Approximately two-thirds of U.S.-based hospitals and acute-care facility leaders believe diagnosis-related group (DRG) optimization is still a problem that needs to be solved in revenue cycle management, according to a recent survey conducted by BESLER and HIMSS Media.
The study was designed to identify key revenue cycle challenges and areas of vulnerability at U.S.-based hospitals and acute care facilities. The researchers queried 102 respondents who are employed in leadership roles within finance, revenue cycle, reimbursement and health information management. The DRG payment system is how Medicare groups and categorizes hospital costs and payments.
“The opportunity is there for hospitals to bring in the correct amount they are entitled to, and that can often be more than what the hospital has billed for,” Laura Legg, director of revenue integrity solutions, BESLER, said in a corresponding white paper. “Program staff need to look at all the functions and processes across the entire revenue cycle to ensure compliance and ensure processes are performed correctly so the end result is a clean claim.”
The researchers found 72 percent of healthcare-based financial leaders believe revenue cycle solutions are optimized for inpatient coding and audits. About 68 percent of respondents feel DRG optimization is not a solved problem.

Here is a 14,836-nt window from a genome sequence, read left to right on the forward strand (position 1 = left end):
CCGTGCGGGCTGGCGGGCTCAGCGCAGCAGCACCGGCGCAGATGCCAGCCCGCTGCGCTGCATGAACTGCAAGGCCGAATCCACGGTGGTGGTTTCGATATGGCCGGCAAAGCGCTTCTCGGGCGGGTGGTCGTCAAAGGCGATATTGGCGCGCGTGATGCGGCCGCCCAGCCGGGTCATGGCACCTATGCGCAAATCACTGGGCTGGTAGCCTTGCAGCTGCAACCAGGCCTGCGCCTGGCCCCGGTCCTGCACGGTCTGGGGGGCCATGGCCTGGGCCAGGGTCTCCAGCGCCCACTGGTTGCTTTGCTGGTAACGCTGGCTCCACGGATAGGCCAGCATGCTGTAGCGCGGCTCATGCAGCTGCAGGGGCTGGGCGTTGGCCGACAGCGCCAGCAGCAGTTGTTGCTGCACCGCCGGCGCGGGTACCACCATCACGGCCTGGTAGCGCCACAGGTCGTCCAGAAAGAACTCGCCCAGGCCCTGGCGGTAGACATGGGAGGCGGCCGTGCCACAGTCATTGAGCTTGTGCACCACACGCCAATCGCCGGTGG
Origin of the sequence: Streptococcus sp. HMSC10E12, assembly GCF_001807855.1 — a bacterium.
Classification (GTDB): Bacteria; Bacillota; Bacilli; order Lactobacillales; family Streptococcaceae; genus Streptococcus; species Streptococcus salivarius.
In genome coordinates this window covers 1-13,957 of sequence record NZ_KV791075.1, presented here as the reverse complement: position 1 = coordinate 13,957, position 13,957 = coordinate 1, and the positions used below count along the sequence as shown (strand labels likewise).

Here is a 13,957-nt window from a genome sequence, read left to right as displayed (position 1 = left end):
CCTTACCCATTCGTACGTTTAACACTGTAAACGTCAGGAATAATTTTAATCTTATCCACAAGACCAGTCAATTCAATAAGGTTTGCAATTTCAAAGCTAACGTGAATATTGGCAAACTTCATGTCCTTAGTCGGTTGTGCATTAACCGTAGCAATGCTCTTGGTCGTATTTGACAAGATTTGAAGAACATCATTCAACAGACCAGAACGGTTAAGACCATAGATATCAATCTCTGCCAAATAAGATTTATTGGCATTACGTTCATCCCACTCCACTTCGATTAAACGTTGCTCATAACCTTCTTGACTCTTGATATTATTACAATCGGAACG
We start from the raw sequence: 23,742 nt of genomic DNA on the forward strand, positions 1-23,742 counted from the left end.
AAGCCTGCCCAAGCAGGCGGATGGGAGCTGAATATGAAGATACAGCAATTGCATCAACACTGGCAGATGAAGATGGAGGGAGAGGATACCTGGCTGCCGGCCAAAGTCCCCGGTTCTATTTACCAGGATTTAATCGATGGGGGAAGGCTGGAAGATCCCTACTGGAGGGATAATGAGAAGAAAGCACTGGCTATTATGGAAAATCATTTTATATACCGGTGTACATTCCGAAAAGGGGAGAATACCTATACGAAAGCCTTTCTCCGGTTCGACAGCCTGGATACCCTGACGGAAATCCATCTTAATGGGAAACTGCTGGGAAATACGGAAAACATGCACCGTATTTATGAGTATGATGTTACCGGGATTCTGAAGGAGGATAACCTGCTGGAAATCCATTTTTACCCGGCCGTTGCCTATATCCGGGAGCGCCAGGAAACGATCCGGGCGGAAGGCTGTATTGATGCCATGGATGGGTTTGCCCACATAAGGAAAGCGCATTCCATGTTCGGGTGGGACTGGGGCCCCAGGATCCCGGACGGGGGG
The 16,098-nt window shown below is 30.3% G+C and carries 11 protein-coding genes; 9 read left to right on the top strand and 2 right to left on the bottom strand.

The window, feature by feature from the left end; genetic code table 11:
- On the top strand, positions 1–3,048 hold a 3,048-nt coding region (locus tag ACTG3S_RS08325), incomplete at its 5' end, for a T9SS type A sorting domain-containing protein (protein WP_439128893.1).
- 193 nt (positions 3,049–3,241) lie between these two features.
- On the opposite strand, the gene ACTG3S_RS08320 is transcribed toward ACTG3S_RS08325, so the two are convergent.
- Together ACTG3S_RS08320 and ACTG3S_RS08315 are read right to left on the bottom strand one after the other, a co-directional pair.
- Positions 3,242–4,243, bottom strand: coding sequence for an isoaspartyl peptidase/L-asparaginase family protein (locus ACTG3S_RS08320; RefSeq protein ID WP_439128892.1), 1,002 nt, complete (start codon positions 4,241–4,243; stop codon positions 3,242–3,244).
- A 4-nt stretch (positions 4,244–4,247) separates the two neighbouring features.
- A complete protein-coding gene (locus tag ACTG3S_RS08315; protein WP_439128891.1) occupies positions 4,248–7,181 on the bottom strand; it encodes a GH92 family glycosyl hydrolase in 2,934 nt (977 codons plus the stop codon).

Other notable findings include:
- The three biggest revenue cycle challenges: payer denials (49 percent), reimbursement (47 percent) and prior authorization (38 percent).
- The top three barriers to better revenue integrity are: department and data source silos (51 percent), finding qualified staff (47 percent) and integrating multiple revenue cycle tools/solutions (44 percent).
- Clinical documentation and coding is the chief area of vulnerability for lost or decreased revenue––84 percent of respondents believe this is a high or medium risk.
- Of note, the everchanging ICD-10 coding system is a challenge for hospital staff.
The surveyors noted limited budgets (49 percent), proving ROI (48 percent) and competing projects and priorities (45 percent) stand in the way of healthcare facilities adopting new solutions.
The surveyors also gleaned on opportunities for hospitals and acute-care facilities to boost their revenue cycles. One such opportunity is a revenue integrity program, which has been established by 47 percent of respondents. Additionally, the survey respondents noted a positive impact of net collections, gross revenue capture and reduced compliance risk.
Legg also noted that leadership should look at claims to ensure accuracy before submitting them to insurance carriers will ensure that denials are decreased or eliminated.
“The bottom line is this: With the right processes and third-party partner support, hospitals can help stop revenue loss and collect more of the money they deserve for the care they provide,” the white paper concluded.